The familial forms of pheochromocytoma have recently been demonstrated to be more frequent than believed in the past. The genes currently known to be responsible for tumor formation are RET, VHL, NF1, SDHB, SDHC and SDHD. Germline mutations of these genes increase the risk of developing pheochromocytomas and/or paragangliomas which variably associate with other neoplasms and characterize diverse clinical syndromes such as MEN 2, von Hippel-Lindau (VHL), and neurofibromatosis type 1 (NF 1), or the PGL syndromes, respectively. Although the pathogenesis of pheochromocytoma/paraganglioma formation is still largely unknown, studies of the familial forms have started to uncover some pathways that favor tumor formation, such as activation of tyrosine-kinase, induction of hypoxia-inducible factors, activation of the oncogene Ras or reduced apoptosis. These studies have also demonstrated that various gene mutations can differently affect the biological characteristics of pheochromocytoma: for example, while the tumors are mostly adrenergic (epinephrine secreting) and episodically secreting in MEN 2, they are mostly noradrenergic (norepinephrine secreting) and continuously secreting in VHL. Biological variability can also be observed in the PGL syndromes where tumors develop in the head and neck and are parasympathetic in origin and non-secreting, or in the thorax and the abdomen, where they are sympathetic in origin and catecholamine secreting. Genetic testing in patients with pheochromocytomas or paragangliomas is, at present, strongly recommended and is mandatory in young patients or in cases of multiple or recurrent tumors. The clinical picture and the biological characteristics of the tumor may suggest the priority of the genes to be tested first.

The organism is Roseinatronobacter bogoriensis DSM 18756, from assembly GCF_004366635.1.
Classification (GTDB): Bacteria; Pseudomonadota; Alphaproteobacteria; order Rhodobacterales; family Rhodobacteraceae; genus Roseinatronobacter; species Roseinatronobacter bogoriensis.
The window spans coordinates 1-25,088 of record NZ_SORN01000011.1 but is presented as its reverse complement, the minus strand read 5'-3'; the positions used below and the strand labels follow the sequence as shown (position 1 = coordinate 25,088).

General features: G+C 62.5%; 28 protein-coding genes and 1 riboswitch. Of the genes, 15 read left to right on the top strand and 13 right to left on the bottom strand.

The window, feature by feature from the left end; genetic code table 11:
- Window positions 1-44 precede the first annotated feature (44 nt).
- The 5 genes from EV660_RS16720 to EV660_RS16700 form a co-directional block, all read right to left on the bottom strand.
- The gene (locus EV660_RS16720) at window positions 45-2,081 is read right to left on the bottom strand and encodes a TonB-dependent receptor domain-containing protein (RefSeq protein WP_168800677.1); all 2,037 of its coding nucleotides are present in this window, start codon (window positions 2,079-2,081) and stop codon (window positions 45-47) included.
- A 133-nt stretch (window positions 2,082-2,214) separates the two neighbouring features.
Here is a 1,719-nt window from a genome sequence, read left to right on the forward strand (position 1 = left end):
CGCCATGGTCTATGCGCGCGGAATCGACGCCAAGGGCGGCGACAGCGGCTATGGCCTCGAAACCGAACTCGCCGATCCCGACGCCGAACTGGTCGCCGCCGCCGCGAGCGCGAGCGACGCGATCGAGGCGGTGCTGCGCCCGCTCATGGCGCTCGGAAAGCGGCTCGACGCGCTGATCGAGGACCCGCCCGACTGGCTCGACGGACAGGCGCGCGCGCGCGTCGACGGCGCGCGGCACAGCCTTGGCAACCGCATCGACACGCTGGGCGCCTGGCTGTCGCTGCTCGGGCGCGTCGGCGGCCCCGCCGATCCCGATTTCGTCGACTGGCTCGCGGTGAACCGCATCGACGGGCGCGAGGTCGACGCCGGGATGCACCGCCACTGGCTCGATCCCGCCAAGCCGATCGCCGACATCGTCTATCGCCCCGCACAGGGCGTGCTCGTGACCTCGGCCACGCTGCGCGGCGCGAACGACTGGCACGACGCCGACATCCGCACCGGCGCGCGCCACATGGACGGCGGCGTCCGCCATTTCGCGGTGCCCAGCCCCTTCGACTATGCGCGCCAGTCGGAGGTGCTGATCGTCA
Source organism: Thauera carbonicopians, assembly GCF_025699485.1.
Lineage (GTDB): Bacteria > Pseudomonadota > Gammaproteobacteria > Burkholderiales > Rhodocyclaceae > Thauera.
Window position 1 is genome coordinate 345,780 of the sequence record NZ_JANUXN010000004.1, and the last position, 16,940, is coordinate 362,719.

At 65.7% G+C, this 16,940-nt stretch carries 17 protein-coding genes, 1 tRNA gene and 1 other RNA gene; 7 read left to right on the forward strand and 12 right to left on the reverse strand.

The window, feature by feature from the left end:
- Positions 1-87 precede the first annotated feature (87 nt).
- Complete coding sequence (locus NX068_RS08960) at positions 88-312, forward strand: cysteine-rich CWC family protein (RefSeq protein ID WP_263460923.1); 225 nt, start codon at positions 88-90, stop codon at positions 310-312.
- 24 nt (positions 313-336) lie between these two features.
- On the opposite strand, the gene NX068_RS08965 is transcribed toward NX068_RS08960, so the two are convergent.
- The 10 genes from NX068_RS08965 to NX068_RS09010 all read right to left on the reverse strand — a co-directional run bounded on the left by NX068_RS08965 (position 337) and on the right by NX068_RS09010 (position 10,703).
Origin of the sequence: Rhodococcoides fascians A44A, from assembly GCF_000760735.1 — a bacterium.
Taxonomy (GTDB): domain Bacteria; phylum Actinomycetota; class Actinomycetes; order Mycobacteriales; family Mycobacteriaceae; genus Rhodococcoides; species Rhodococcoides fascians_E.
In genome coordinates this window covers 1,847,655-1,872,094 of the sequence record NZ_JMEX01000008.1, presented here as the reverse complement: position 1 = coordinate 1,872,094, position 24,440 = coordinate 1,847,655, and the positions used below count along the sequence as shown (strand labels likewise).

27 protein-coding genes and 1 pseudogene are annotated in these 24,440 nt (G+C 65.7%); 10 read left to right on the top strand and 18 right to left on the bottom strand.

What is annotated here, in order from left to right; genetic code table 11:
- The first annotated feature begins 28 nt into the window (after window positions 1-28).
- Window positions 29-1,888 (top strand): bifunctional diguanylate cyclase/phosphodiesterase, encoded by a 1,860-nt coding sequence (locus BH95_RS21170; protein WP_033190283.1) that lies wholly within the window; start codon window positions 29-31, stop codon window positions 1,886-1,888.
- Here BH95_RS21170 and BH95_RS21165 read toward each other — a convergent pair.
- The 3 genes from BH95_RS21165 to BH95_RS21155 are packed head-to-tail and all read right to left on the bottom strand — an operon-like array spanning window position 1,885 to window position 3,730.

|Number of pages||6|
|Journal||Experimental and Clinical Endocrinology and Diabetes|
|Publication status||Published - Mar 2007|
- MEN 2
- NF 1
ASJC Scopus subject areas
- Endocrinology, Diabetes and Metabolism